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Try Your Hand

There’s something moving about the mental image that a long-ago handwritten reply conjures up


Reading Rabbi Dovid Bashevkin’s introduction to The Fundamentals of Jewish Faith, one of the ten books by Rabbi Aryeh Kaplan ztz”l that has been newly republished by NCSY, I came across these lines: “When Rabbi Micah Greenland, international director of NCSY, was a teenager, he reached out to Rabbi Nosson Scherman with a question. He received a handwritten reply, which he still keeps today.”

Reading those words, it occurred to me that much of the power of that anecdote lies in one word: “handwritten.” Had it been instead, “He received an email in reply…” it still would have been impressive, but I wonder whether its recipient would have held on to it for all these years.

There’s something moving about the mental image that a long-ago handwritten reply conjures up, of a busy man with lots of responsibilities, taking the time to sit down and write a note to a youngster. The mere act of writing it, rather than just signing something typed up by a secretary, is a powerful statement of regard for the worth of that young person. And then, of course, there’s the time, the effort, and the forethought involved.

Reb Nosson’s reply and what it represents is in turn related to something else in Rabbi Bashevkin’s introduction, an important facet of Rabbi Kaplan that was touched upon in my recent article on him in these pages: that although he was a true intellectual, someone steeped in Torah in both the revealed and esoteric realms, and very much at home in scientific and other disciplines as well, he spent a lot of time speaking with teenagers and geared much of his writing to them.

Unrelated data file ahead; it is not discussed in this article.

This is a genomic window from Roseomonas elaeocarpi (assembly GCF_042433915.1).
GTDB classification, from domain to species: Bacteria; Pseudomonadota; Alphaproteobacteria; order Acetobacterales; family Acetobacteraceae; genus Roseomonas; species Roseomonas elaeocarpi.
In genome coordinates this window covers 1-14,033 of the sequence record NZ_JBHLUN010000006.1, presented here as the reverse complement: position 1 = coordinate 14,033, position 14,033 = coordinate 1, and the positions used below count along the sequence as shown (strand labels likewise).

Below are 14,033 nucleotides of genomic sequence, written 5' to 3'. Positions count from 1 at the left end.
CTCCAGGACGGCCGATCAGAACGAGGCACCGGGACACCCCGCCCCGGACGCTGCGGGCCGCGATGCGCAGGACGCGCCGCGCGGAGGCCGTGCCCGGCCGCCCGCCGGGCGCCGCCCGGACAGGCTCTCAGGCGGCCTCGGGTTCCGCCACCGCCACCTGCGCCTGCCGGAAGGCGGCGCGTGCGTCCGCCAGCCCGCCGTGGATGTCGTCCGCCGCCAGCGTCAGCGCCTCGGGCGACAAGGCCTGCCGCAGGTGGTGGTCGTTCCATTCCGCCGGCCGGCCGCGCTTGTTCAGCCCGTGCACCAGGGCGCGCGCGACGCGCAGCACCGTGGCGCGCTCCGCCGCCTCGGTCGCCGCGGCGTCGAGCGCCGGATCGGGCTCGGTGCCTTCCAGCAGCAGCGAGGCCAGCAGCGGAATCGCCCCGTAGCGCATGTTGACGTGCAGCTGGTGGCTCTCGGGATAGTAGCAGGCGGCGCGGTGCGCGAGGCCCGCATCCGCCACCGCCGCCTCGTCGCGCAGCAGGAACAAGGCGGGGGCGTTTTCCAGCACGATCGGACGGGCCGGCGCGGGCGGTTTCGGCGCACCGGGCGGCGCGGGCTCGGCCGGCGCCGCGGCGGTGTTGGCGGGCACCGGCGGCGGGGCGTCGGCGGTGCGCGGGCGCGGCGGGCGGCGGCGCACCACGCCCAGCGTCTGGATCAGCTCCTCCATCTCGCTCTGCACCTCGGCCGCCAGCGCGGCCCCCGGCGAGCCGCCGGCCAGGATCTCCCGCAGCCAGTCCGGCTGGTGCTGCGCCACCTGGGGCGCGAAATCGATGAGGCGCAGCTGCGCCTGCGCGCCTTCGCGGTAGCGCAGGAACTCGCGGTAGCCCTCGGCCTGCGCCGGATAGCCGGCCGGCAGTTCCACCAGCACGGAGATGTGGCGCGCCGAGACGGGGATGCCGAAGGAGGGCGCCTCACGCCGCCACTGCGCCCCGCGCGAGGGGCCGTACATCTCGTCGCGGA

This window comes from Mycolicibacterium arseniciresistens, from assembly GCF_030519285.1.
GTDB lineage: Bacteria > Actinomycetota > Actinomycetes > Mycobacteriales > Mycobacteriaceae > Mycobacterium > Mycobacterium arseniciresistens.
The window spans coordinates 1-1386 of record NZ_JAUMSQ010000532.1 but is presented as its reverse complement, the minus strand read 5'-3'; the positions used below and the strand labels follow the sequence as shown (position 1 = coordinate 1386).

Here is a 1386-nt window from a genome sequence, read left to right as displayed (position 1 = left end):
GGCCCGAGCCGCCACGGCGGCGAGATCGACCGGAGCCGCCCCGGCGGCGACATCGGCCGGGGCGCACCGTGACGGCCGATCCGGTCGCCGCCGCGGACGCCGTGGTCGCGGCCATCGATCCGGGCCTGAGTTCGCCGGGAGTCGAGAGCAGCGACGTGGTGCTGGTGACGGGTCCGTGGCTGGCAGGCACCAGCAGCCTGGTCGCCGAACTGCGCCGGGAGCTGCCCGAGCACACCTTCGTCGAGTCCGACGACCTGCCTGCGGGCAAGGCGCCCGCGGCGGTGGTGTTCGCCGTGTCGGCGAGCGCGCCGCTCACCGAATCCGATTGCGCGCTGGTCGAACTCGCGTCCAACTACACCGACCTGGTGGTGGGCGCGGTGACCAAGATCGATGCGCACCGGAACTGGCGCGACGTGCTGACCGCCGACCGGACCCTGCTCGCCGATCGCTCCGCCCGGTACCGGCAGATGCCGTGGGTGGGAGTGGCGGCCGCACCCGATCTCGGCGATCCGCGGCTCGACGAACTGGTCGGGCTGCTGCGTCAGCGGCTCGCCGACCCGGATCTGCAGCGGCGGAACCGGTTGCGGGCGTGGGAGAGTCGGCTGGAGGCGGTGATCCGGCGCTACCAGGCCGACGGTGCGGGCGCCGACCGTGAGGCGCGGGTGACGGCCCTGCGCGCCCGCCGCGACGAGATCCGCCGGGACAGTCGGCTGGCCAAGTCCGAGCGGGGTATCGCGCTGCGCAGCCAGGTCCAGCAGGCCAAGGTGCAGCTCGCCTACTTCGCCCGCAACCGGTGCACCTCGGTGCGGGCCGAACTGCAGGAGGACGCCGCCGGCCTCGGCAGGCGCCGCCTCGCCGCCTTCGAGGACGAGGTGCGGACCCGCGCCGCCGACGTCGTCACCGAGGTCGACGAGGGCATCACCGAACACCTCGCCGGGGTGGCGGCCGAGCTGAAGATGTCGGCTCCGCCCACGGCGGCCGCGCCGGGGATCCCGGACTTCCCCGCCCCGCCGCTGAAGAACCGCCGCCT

“For all his brilliance,” Rabbi Bashevkin writes, “Rabbi Kaplan’s focus was inspiring teenagers…. who were not to be avoided or spoken down to. Instead, as Rabbi Kaplan saw… they are awake to causes, ideals, and values that are often replaced by the pragmatism of our adult years. Teens are awake; perhaps it is we who have fallen asleep.”


SPEAKING OF THE UNIQUE EFFECT of the handwritten, the New York Times has a regular column called “Times Insider,” in which one of its writers provides a behind-the-scenes look at the people and processes involved in producing the newspaper. A recent offering focuses on two writers for the Times who draft their pieces by hand, “a time-consuming process that reporters operating on daily deadlines might consider impractical.”

One of them is Sam Anderson, a staff writer for the paper’s Sunday magazine who’s based in Beacon, New York. As a long-form writer, he’s free of the pressure of daily deadlines and thus has the luxury of handwriting the 5,000- to 10,000-word pieces he contributes to the magazine several times a year.

The word for writers who create an article or essay or story with painstaking care is “wordsmith,” and we speak, too, of the “writer’s craft.” And like most smiths and craftsmen, there’s a lot to be said for those who shape their literary creations with their bare hands by engaging in the tactile experience of putting pen or pencil to paper.